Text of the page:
National Media Trail, March 22-28, 2019

National Media Trail, March 22-28, 2019

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Judge grants transgender teen’s name change

An Ohio judge has reversed his earlier denial of a transgender 15-year-old’s legal name change and is allowing that change, according to The Cincinnati Enquirer.

Warren County Probate Judge Joseph Kirby ruled March 12 that the name change “is in the best interest of the child.”

Kirby previously said in his denial that the teen lacked the “maturity, knowledge and stability” to make such a decision.

Kirby’s reversal comes after the 12th District Court of Appeals ruled his denial of the name change was “arbitrary, unreasonable, unconscionable and based solely upon the transgender status of the applicant’s child.”

Court documents show the teen’s parents applied for the name change after the teen underwent about a year of therapy.

The parents, the teen’s doctor and the therapist supported the name change.

 

Oregon House moves to update LGBTQ language in statute

The Oregon House of Representatives has moved to scrub language offensive to LGBTQ Oregonians in a bill that also specifies that sexual orientation is not a physical or mental impairment, The Oregonian reported.

The bill passed the Oregon House in a 58-2 vote and heads to the state Senate next.

Rep. Rob Nosse, who is gay, said on the House floor that Oregon’s anti-LGBTQ laws date back to the 1850s when Oregon was a territory, and helped put some people into mental institutions and the state penitentiary. They were enforced until the 1970s, but remnants of those sentiments remain, according to the Portland Democrat.

The measure modernizes language referring to transgender people. It clarifies that sexual orientation isn’t considered a physical or mental impairment, and that a person doesn’t have a disability solely due to sexual orientation.

 

Surgeon denies posting patient genitalia on social media

A prominent gender-reassignment surgeon has resigned from a Florida hospital after being accused of posting photos of patients’ genitalia along with racist and homophobic comments on his Instagram account, the Northwest Florida Daily News reported. He denies making the posts, saying his account was hacked.

Dr. Christopher Salgado said on March 14 that he planned to continue his efforts to support transgender people.

The accusation surfaced in an anonymous petition filed with the American College of Surgeons. The petitioner accused the University of Miami Health System surgeon of posting graphic photos of male and female genitalia in various stages of surgery on his personal Instagram account @sexsurgeon. The account has since been deleted.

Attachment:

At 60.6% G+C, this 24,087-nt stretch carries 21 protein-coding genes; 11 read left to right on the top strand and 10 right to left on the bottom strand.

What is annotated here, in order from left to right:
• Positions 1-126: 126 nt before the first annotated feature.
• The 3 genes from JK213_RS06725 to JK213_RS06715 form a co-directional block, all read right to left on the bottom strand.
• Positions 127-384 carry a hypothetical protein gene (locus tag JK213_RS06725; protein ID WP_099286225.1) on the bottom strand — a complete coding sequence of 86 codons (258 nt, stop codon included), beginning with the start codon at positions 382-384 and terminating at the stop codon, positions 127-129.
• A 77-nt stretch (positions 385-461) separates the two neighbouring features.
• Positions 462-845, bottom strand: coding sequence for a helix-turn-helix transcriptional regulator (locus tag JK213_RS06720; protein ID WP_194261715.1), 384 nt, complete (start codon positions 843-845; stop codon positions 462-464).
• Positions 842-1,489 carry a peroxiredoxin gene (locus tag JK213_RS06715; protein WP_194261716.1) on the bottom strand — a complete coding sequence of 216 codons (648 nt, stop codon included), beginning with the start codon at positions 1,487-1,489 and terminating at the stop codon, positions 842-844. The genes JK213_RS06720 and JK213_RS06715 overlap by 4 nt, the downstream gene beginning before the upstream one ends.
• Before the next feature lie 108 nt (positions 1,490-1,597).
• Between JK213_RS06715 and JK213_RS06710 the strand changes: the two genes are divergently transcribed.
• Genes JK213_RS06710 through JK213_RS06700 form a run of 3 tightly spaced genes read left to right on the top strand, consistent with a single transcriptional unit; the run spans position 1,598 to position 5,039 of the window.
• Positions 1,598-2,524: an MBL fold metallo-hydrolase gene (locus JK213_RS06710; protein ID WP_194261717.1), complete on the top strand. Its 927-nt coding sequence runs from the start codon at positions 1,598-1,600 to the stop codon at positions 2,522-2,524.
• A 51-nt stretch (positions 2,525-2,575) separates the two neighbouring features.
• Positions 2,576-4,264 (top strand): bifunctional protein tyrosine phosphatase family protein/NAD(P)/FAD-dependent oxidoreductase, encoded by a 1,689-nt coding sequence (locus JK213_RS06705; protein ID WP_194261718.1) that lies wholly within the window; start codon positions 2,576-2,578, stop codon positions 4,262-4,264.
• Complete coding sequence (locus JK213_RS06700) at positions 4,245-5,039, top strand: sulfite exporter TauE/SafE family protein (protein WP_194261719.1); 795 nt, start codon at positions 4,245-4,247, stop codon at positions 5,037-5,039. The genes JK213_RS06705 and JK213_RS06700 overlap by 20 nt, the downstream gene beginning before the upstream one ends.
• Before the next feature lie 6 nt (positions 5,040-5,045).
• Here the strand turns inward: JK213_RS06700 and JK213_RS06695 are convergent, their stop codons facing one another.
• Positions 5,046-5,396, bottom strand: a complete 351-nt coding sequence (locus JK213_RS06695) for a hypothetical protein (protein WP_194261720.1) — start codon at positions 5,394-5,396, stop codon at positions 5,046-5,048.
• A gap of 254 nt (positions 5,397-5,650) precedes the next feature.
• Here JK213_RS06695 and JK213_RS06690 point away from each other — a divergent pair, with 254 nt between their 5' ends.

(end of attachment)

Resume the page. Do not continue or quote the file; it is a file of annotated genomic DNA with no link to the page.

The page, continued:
The petitioner said the comments were “horrifically inappropriate,” and harmful to an already vulnerable population. The person also questioned whether Salgado had violated patient privacy laws.

 

Tennessee lawmakers advance transgender ‘bathroom bill’

Tennessee lawmakers have advanced legislation that critics argue is designed to restrict which public restrooms and other areas transgender people can use, CNN reported.

The House Criminal Justice Subcommittee agreed March 13 to send the proposal to a full hearing after debating the language for just 15 minutes. Roughly a dozen protesters sat in the front row and held signs signaling their opposition to the bill.

Republican Rep. John Ragan, the bill’s sponsor, said the bill is needed due to confusion caused by President Barack Obama-era regulations that had instructed schools to allow students to use bathrooms and locker rooms in line with their expressed gender identity as opposed to their sex assigned at birth.

President Donald Trump’s administration has since rolled back those regulations, but Ragan said confusion remains.

 

Kansas archdiocese denies enrollment to gay couple’s child

A decision by the Archdiocese of Kansas City in Kansas to deny enrollment to the kindergarten child of gay parents has prompted thousands of people to sign dueling petitions, The Kansas City Star reported.

A recent online petition supporting the archdiocese’s decision has received more 7,000 signatures. An earlier petition signed by almost 2,000 members of Kansas City-area Catholic parishes asks officials to change their minds.

Local parishioners learned of the decision when the Rev. Craig J. Maxim of St. Ann Catholic Church wrote a letter to parents last month telling families the archdiocese said the child’s parents cannot “model behaviors and attitudes consistent with the Church’s teachings.”

Maxim wrote this creates a conflict for those children and could be a source of confusion for other children.

— compiled by Larry Nichols


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